Protesters accused of threatening pipeline security guard

Gidimt'en Clan renew protest efforts a month after RCMP crackdown

Protesters accused of threatening pipeline security guard

RCMP says that they are investigating allegations that protesters threatened security officials at a pipeline in northern British Columbia, reports the Canadian Press.

The Mounties also allege that the protesters set off flares and bear bangers, and damaged vehicles.

RCMP said in a statement released on Monday that officers were called to a drill site for the Coastal GasLink pipeline, which is along the Marten Forest Service Road, near Houston, B.C., on Sunday.

In their statement, they said that anyone found blocking worker access to the area is in breach of a court-ordered injunction, and may be subject to arrest.

Police have said that they will continue to monitor the situation, as well as continue to patrol to ensure the workers’ safety and to ensure that roads remain unobstructed.

There has long been opposition to the pipeline project among Wet’suwet’en hereditary chiefs, though the elected council of the Wet’suwet’en First Nation and others in the area have approved the pipeline.

The pipeline would transport natural gas from Dawson Creek to Kitimat.

In November, a protest by the Gidimt’en Clan of the Wet'suwet'en Nation left 500 Coastal GasLink workers stranded without food and water for several days.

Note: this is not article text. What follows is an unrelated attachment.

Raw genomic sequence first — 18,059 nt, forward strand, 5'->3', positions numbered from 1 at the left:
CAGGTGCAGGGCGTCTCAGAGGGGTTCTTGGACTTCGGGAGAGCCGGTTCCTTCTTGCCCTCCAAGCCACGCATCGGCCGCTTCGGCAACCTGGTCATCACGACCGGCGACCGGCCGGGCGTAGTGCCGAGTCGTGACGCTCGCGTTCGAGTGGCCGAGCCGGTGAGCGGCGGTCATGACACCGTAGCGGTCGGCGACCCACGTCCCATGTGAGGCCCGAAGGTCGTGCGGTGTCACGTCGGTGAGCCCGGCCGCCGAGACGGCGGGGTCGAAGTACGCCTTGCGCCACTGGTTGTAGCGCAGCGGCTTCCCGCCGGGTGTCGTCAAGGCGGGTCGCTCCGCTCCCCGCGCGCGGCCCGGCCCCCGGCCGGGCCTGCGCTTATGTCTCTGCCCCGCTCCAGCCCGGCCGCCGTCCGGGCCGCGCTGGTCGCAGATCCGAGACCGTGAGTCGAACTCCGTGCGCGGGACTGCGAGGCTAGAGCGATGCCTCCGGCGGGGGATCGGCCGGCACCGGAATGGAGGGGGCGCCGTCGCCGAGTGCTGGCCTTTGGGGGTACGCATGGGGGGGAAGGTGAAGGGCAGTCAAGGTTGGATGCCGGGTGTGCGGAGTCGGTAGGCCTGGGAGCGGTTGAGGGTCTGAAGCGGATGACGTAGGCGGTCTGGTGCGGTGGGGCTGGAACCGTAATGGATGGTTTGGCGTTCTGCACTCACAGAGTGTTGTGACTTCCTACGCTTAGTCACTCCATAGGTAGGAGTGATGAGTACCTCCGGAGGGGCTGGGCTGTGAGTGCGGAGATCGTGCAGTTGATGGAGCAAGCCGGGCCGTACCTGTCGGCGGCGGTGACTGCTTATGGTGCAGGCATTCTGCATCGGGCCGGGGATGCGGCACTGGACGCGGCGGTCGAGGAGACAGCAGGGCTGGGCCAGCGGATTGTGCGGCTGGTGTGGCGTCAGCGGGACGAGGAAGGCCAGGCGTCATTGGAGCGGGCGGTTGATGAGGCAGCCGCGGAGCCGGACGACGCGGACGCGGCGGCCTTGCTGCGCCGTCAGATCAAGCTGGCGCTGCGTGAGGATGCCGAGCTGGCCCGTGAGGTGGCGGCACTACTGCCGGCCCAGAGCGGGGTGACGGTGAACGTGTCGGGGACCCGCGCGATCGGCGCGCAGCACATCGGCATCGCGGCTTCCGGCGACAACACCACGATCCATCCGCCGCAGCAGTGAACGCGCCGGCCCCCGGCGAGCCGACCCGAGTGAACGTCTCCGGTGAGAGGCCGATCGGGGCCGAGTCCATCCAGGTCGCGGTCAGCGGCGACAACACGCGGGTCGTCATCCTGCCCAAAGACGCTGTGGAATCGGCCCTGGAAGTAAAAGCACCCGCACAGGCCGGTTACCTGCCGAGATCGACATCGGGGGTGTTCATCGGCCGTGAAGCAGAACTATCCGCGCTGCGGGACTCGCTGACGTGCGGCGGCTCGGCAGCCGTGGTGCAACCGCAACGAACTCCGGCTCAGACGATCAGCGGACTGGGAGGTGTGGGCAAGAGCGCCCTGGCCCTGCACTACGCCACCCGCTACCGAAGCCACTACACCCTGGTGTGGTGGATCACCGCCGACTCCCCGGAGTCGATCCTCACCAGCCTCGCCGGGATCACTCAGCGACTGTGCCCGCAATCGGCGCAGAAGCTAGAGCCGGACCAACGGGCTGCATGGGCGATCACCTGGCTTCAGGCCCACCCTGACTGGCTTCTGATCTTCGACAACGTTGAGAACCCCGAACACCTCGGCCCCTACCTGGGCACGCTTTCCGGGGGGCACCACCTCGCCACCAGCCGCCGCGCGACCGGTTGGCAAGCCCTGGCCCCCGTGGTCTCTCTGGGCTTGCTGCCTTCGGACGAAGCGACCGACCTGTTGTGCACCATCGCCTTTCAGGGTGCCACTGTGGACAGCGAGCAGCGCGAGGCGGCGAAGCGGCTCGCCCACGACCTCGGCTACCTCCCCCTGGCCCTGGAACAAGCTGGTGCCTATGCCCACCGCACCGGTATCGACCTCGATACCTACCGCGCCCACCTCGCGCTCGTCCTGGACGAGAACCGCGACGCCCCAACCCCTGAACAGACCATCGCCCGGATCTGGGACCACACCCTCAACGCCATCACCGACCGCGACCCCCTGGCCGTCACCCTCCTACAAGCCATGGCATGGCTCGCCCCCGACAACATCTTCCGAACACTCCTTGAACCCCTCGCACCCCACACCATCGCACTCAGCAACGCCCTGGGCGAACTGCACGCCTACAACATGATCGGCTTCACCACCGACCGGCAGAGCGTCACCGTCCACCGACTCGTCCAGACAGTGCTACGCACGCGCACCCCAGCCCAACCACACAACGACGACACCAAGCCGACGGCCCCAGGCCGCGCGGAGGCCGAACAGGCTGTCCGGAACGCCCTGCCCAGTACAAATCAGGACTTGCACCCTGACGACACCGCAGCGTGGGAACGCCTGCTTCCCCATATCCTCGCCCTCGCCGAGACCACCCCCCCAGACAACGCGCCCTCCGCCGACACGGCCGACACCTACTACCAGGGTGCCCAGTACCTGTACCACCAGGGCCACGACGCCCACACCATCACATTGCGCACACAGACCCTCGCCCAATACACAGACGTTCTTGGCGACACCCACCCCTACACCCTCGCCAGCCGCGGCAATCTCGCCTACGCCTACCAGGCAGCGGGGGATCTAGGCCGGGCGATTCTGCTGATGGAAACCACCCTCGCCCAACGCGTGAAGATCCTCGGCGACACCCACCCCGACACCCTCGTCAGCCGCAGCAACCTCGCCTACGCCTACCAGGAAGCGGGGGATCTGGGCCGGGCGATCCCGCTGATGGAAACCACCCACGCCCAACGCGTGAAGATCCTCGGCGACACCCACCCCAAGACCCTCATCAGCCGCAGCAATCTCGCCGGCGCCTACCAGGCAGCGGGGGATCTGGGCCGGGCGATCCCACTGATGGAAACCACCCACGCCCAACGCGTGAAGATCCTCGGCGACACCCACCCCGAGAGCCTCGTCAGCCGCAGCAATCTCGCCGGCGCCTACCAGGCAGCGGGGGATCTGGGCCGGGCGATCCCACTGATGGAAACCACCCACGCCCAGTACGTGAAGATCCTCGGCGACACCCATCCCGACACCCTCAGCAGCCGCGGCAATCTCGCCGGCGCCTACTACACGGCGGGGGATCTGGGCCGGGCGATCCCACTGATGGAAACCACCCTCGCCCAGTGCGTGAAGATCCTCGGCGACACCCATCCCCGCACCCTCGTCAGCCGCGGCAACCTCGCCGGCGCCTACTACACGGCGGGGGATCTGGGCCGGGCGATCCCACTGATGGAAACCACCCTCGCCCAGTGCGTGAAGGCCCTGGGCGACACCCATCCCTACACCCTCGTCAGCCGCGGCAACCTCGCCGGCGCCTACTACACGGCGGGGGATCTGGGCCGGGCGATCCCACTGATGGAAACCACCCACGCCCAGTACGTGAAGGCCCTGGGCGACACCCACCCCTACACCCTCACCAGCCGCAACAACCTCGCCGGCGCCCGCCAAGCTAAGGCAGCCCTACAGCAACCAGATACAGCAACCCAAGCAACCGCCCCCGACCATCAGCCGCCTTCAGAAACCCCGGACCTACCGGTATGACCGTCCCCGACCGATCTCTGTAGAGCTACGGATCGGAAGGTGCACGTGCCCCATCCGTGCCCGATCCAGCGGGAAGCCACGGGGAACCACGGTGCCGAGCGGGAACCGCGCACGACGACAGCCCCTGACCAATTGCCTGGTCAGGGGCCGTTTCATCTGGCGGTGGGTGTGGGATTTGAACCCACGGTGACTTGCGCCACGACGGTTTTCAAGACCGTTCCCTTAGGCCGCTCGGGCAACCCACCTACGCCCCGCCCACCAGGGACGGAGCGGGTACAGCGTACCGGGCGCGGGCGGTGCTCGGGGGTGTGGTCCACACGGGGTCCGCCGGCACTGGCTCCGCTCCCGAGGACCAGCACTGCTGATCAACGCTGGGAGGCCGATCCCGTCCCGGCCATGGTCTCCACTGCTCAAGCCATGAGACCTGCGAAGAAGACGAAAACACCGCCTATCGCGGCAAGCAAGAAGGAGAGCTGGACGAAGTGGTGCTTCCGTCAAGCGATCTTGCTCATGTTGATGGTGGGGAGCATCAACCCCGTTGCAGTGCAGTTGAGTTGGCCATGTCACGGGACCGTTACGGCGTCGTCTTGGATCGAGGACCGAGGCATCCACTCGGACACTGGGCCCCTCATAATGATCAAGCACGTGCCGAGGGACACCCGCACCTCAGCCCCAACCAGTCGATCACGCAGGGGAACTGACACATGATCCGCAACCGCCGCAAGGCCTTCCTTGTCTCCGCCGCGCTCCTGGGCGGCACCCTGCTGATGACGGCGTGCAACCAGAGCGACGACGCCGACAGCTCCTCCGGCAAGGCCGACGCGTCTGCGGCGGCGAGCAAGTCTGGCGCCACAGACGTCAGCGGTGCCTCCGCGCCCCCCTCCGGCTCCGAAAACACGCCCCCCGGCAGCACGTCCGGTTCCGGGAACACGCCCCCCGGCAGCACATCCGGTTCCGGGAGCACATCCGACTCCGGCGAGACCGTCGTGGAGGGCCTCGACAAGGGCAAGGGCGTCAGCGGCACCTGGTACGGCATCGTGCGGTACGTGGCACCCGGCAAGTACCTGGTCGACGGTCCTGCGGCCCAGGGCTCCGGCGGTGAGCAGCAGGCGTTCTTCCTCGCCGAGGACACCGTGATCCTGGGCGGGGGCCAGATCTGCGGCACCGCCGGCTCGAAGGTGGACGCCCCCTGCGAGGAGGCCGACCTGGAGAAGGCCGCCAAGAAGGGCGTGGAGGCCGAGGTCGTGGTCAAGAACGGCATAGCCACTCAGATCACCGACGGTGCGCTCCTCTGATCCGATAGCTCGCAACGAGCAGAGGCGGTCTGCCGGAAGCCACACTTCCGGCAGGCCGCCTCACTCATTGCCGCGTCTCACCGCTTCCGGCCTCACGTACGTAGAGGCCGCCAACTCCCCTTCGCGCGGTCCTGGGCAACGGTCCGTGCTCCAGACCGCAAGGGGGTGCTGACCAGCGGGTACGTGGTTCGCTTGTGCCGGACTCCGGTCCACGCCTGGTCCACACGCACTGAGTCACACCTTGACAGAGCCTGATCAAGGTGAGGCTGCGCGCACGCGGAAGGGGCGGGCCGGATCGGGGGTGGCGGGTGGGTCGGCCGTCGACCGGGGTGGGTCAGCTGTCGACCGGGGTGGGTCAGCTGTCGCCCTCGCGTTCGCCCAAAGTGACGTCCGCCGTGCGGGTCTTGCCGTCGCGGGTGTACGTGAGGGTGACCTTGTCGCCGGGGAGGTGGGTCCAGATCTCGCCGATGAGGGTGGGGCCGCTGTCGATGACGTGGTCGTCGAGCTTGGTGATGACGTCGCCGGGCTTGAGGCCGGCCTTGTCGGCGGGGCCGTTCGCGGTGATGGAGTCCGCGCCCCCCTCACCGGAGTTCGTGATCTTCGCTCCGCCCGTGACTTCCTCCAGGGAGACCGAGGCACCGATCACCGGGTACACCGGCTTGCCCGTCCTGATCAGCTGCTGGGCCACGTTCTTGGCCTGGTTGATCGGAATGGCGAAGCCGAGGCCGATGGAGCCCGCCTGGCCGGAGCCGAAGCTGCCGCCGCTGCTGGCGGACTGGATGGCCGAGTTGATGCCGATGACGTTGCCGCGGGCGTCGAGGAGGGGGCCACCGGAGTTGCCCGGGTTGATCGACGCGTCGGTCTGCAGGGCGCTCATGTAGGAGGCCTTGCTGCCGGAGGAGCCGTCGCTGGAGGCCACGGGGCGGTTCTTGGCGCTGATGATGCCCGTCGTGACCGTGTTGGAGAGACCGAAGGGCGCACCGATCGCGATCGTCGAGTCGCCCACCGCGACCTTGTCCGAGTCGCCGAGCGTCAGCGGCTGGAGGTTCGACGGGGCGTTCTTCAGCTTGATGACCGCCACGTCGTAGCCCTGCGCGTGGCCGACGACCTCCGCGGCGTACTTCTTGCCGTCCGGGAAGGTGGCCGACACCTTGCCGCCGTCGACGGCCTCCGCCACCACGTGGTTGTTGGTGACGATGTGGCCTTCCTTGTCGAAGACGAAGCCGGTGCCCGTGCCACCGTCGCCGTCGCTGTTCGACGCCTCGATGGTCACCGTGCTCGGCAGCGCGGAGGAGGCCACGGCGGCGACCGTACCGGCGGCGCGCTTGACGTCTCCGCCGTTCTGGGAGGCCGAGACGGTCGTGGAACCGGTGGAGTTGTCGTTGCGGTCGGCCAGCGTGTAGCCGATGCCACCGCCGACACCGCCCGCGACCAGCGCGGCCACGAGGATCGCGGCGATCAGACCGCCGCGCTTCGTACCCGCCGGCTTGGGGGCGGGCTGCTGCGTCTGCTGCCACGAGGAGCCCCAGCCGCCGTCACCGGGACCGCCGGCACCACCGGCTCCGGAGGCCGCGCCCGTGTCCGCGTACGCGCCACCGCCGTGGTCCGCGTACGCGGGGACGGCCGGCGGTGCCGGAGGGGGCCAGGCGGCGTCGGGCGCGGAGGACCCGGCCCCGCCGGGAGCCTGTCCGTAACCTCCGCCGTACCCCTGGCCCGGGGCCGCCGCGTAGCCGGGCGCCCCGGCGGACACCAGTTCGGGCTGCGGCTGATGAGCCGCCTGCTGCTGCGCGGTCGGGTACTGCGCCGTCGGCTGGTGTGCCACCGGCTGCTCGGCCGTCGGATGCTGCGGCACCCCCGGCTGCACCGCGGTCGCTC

The Clan had set up three blockades along the only access road to the two work camps to protest the construction of the natural gas pipeline and plans to drill under the Wedzin Kwa (Morice River).

In a written statement, B.C. Minister of Public Safety and Solicitor General Mike Farnworth said the blockades had “put at risk emergency access and the delivery of critical services” to the Coastal GasLink workers.

In addition, Wet’suwet’en First Nation councillors issued a statement saying that the protest group does not represent its members: “We want to make it absolutely clear that the actions of a few members of the Gidimt’en Clan who claimed to evict Coastal GasLink and the RCMP from the headwaters of the Morice River (Wedzin Kwa in our language) do not represent the collective views of the clan or of most Wet’suwet’en people.”

The statement was signed by elected chief Maureen Luggi, councillor Karen Ogen and councillor Heather Nooski.

The statement also pointed out that there were Wet’suwet’en people working on the natural gas pipeline who had been trapped behind the blockade.

In September, 39 miners became trapped at the Vale mine near Sudbury, Ont., after a shaft was damaged. Rescue operations lasted for days as the miners were safely evacuated.